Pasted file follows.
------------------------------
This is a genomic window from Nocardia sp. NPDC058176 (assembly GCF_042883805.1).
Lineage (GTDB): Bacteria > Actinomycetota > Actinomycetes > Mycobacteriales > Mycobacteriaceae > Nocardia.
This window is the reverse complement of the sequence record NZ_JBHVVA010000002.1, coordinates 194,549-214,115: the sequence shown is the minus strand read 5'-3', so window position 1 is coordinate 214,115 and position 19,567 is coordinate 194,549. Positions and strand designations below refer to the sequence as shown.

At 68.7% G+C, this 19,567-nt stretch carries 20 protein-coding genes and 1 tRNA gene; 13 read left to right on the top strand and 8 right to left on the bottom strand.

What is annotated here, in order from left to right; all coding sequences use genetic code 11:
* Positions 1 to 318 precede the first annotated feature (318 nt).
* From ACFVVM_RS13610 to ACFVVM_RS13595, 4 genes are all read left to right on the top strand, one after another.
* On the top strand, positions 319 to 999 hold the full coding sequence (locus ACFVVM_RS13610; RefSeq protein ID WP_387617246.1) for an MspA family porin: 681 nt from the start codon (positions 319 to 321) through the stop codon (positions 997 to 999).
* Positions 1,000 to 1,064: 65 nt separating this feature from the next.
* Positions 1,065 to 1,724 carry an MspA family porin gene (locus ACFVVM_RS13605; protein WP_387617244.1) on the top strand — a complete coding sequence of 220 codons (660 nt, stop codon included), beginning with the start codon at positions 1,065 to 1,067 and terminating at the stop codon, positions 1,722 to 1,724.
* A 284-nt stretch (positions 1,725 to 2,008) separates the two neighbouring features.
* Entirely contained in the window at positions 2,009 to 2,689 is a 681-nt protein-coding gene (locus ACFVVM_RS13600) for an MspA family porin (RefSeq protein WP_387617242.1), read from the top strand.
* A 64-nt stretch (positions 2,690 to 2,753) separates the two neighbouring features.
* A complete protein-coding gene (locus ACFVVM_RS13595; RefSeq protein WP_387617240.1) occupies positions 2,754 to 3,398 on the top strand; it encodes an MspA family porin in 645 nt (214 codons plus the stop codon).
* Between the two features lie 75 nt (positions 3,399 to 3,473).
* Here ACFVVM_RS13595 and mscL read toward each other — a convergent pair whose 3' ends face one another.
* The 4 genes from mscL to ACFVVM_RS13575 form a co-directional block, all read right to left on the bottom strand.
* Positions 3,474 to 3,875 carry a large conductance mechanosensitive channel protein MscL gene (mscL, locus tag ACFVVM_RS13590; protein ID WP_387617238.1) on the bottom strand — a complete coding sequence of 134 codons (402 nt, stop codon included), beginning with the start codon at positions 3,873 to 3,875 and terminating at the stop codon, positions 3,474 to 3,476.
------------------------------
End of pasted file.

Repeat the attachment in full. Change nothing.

This is a genomic window from Nocardia sp. NPDC058176 (assembly GCF_042883805.1).
Lineage (GTDB): Bacteria > Actinomycetota > Actinomycetes > Mycobacteriales > Mycobacteriaceae > Nocardia.
This window is the reverse complement of the sequence record NZ_JBHVVA010000002.1, coordinates 194,549-214,115: the sequence shown is the minus strand read 5'-3', so window position 1 is coordinate 214,115 and position 19,567 is coordinate 194,549. Positions and strand designations below refer to the sequence as shown.

At 68.7% G+C, this 19,567-nt stretch carries 20 protein-coding genes and 1 tRNA gene; 13 read left to right on the top strand and 8 right to left on the bottom strand.

What is annotated here, in order from left to right; all coding sequences use genetic code 11:
* Positions 1 to 318 precede the first annotated feature (318 nt).
* From ACFVVM_RS13610 to ACFVVM_RS13595, 4 genes are all read left to right on the top strand, one after another.
* On the top strand, positions 319 to 999 hold the full coding sequence (locus ACFVVM_RS13610; RefSeq protein ID WP_387617246.1) for an MspA family porin: 681 nt from the start codon (positions 319 to 321) through the stop codon (positions 997 to 999).
* Positions 1,000 to 1,064: 65 nt separating this feature from the next.
* Positions 1,065 to 1,724 carry an MspA family porin gene (locus ACFVVM_RS13605; protein WP_387617244.1) on the top strand — a complete coding sequence of 220 codons (660 nt, stop codon included), beginning with the start codon at positions 1,065 to 1,067 and terminating at the stop codon, positions 1,722 to 1,724.
* A 284-nt stretch (positions 1,725 to 2,008) separates the two neighbouring features.
* Entirely contained in the window at positions 2,009 to 2,689 is a 681-nt protein-coding gene (locus ACFVVM_RS13600) for an MspA family porin (RefSeq protein WP_387617242.1), read from the top strand.
* A 64-nt stretch (positions 2,690 to 2,753) separates the two neighbouring features.
* A complete protein-coding gene (locus ACFVVM_RS13595; RefSeq protein WP_387617240.1) occupies positions 2,754 to 3,398 on the top strand; it encodes an MspA family porin in 645 nt (214 codons plus the stop codon).
* Between the two features lie 75 nt (positions 3,399 to 3,473).
* Here ACFVVM_RS13595 and mscL read toward each other — a convergent pair whose 3' ends face one another.
* The 4 genes from mscL to ACFVVM_RS13575 form a co-directional block, all read right to left on the bottom strand.
* Positions 3,474 to 3,875 carry a large conductance mechanosensitive channel protein MscL gene (mscL, locus tag ACFVVM_RS13590; protein ID WP_387617238.1) on the bottom strand — a complete coding sequence of 134 codons (402 nt, stop codon included), beginning with the start codon at positions 3,873 to 3,875 and terminating at the stop codon, positions 3,474 to 3,476.